Richard Ungar is the author and illustrator of the new children's picture book Yitzi and the Giant Menorah. His other books for kids include Rachel's Gift and Time Snatchers. He is a lawyer, a painter, and a writer, and he lives in Toronto.
Q: How did you come up with the idea for Yitzi and the Giant Menorah?
A: I always wanted to write a story that took place during Hanukkah (I had already covered some of the other Jewish holidays… Rosh Hashanah with Even Higher and Passover with Rachel’s Gift).
My best recollection of how I came up with the idea (it was actually quite a few years ago that I wrote the story and it sat on my computer for a long time while I was busy with other projects) was that I was surfing the internet and came across some images of giant menorahs.
Then I asked myself the obvious question (well, obvious to me at least) … how would the silly people of Chelm react if they were given the gift of a giant menorah? The story practically wrote itself after that!
Q: When you’re working on a picture book, what comes first, the writing or the illustrations, or do you go back and forth between them?
A: For me, the writing always comes first. I need to have the story work as a story before I tackle the illustrations. In fact, when I submit a picture book idea to my publisher for consideration, I always submit the entire story by itself without any pictures. It’s only after they agree to publish the story do I begin thinking about the pictures.
For Yitzi and the Giant Menorah the only twist was that I wanted to use a new illustration technique (watercolour monoprint – which involves painting on glass and then transferring the image to watercolour paper)… so before I began working on the illustrations I submitted a couple of samples of what they might look like using this technique. But I still sent my editor the story first.
There is some editing that goes on with a picture book text so I deal with that at the same time that I am working on the illustrations. But most of my time is spent on the art – doing the rough drawings and then the final illustrations, which in the case of Yitzi and the Giant Menorah, was a two-year project.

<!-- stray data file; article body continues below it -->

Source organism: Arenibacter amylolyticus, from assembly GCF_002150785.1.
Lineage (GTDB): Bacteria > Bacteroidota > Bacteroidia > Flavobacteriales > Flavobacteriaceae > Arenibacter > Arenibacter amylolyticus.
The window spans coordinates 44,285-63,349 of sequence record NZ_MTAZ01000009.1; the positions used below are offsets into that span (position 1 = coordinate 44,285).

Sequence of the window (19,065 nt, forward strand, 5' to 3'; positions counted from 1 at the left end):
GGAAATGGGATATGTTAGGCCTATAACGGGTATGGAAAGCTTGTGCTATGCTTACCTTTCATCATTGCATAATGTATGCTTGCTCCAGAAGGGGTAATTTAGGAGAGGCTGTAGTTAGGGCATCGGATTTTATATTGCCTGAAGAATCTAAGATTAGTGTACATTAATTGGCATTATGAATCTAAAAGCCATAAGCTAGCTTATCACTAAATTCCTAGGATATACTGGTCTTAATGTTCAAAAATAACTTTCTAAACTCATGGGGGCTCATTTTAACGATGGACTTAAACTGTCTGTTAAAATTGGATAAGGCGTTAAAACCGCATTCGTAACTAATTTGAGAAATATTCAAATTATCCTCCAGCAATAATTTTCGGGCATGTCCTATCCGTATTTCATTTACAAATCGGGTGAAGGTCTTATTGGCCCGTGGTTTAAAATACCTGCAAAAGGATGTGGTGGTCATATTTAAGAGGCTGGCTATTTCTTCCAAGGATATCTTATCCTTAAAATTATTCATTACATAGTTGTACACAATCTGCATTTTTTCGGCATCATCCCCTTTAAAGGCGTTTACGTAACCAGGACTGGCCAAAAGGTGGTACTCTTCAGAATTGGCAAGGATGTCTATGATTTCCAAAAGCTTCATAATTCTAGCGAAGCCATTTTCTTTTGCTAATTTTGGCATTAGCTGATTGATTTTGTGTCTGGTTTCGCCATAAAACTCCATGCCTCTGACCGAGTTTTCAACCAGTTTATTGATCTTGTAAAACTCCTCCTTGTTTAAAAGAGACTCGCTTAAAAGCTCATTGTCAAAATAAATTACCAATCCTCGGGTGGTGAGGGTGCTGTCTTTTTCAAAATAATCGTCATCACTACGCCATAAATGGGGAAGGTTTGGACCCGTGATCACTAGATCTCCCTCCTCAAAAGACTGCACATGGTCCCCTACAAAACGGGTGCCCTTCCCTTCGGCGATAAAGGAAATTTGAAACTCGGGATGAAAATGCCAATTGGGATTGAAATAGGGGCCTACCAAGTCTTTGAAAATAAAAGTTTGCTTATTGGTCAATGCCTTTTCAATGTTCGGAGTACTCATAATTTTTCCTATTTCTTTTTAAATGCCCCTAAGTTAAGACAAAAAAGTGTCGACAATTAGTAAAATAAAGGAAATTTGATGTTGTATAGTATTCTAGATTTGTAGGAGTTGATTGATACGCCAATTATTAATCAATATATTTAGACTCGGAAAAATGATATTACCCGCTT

Q: You’ve written for different age groups. Do you have a particular preference?
A: Wow, that’s a tough question! I enjoy writing for the people who read my picture books which I expect are mostly younger children and their parents.
But I also really like writing middle grade fiction, where the target audience is probably 9 to 12 years old. I wrote the Time Snatchers series for that age group and the time I spent writing those novels was so much fun. I really mourned the loss of my main characters - who I got to know really well - after the series ended.
Q: Why are stories about Chelm still told and retold today?
A: There is something about the Chelm stories that make them timeless. I fell in love with these stories when I was a child. I believe it is a combination of things - the villagers are very silly and do things that can be quite amusing but at the same time in their own way they are excellent problem solvers and always seem to triumph in the end.
And often the whole village gets into the act trying to solve a problem – so the community aspect of that I believe appeals to a lot of people. The Chelmites are never mean-spirited and their determination is impressive!
Q: What are you working on now?
A: I seem to be bursting with ideas these days. I have a couple of picture book manuscripts on the go… these are a bit of a departure for me because neither of them take place in Chelm!
I have also begun writing a middle grade fantasy novel involving alternate worlds and what might be a chapter book set in the Bronx during the 1940s.
Q: Anything else we should know?
A: I went a little crazy building props for my presentations of Yitzi and the Giant Menorah. I built a giant pink menorah out of foam board that is over 7 feet tall and 9 feet wide… I had to rent a truck to take it to a school reading!
The other fun thing I did was, in partnership with PJ Library, I created a video series on how I created the art for the book which is posted on the PJ Library website blog and also on my own website blog.
--Interview with Deborah Kalb